Sunday, November 26, 2006

Employee Evaluation Methods: Advantages and Disadvantages

Each method of employee evaluation has strengths and weaknesses, and the human resources department may predetermine the selection of the method. The four main categories of employee performance assessment approaches are (a) comparison to agreed objectives, (b) comparison to job standards, (c) comparison between individuals, and (d) comparison to subjective judgments by peers. The first three approaches are based upon management’s view of the employee’s performance while the fourth approach is predicated upon peer evaluation. The results of employee evaluation methods are contextual.

Management by Objectives (MBO) is a widely used method for establishing individual goals that are congruent with organizational goals and measuring performance against those goals. MBO implementations are good for providing feedback about specific problems, identifying plans and rating performance. MBOs are time-consuming and expensive to implement and use. Moreover, the use of MBOs is difficult to compare across individuals performing the same job functions and in different departments.

There are a number of techniques that are useful for comparing individual performance to job standards: (a) Physical observation, (b) Checklists, (c) Rating scales, (d) Critical incidents, (e) Behaviorally anchored rating scales (BARS), and (f) Essays and diaries. Each of these methods facilitates comparisons with standards at varying degrees of precision. BARS is particularly good at providing feedback and counseling information. The use of BARS and checklists are the best at allocating rewards and opportunities. The graphic rating scale is the best method for minimizing costs among the standards-based techniques. The checklist and BARS techniques are less error prone with respect to rating participants.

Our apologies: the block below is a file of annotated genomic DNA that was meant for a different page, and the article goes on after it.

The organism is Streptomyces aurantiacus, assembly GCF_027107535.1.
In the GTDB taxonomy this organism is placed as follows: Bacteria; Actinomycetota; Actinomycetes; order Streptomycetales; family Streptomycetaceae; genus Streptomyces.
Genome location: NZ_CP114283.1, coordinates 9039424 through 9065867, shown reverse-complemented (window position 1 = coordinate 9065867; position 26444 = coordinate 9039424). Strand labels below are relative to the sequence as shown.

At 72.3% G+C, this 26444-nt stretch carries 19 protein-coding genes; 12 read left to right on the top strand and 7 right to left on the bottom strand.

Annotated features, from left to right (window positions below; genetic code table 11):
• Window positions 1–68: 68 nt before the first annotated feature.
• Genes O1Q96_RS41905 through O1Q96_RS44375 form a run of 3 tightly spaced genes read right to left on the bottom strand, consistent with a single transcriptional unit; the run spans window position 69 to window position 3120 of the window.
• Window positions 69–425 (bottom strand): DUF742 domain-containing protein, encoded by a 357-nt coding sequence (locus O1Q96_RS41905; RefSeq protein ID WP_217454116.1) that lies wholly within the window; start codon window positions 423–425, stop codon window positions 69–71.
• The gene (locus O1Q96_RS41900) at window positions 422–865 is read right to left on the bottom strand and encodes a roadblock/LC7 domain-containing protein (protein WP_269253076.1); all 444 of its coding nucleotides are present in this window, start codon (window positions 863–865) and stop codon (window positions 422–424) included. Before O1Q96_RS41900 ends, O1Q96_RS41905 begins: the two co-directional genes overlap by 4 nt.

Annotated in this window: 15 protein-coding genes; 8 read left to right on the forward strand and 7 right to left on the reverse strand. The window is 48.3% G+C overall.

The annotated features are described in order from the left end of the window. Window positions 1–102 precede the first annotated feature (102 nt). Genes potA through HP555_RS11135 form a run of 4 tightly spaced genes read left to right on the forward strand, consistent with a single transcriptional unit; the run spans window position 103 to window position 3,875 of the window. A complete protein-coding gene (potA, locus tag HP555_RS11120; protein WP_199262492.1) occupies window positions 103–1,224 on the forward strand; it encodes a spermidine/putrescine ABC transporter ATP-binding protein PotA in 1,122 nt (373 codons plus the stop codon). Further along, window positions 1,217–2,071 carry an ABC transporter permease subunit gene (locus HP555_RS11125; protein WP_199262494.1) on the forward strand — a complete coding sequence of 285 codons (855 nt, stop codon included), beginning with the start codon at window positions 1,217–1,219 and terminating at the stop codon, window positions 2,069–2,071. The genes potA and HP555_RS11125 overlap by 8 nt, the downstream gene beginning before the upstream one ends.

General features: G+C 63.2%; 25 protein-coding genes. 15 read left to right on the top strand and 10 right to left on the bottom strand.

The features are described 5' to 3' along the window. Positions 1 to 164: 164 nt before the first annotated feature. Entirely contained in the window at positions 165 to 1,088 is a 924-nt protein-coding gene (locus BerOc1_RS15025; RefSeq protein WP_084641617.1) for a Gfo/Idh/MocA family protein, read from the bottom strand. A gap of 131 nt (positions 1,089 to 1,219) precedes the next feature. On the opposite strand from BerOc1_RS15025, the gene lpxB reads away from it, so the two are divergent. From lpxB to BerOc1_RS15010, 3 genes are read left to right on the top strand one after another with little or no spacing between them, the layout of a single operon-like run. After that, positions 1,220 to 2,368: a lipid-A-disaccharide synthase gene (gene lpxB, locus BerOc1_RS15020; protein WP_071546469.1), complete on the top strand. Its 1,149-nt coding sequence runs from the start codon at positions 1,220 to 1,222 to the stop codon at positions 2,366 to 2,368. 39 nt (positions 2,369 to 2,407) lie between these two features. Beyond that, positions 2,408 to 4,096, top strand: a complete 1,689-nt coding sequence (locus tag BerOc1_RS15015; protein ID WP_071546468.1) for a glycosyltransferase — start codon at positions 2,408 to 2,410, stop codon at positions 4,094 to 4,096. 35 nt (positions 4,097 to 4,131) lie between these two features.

There are two primary ways of conducting comparisons between individuals: (a) Ranking, and (b) Forced Distribution. These techniques are relatively inexpensive to develop and use, and are average in terms of their ability to avoid ranking errors. However, these techniques are less useful for providing feedback, counseling and allocating rewards/opportunities. In fact, employees could have very little information about why they achieved a specific ranking or how to make positive changes to that ranking.

Comparison to the subjective judgment of peers, also known as 360-Degree Appraisal, may provide some insights to how the employee’s work behaviors are being perceived that are otherwise unavailable. Many high technology managers have experienced this evaluation technique in the workplace and have found the results to be both interesting and informative. The 360-Degree Appraisal process has the advantages of supplying feedback from the subordinate to the superior and gathering group perceptions of individual performance, correct or incorrect. Some of the disadvantages of the process are the potential for use of Machiavellian tactics by respondents rating everyone lower than themselves or multiple individuals in the group ganging up by giving lower scores to a targeted individual.


Milkovich, G.T., & Boudreau, J.W. (1996). Human resources management (8th ed.), New York: Irwin.

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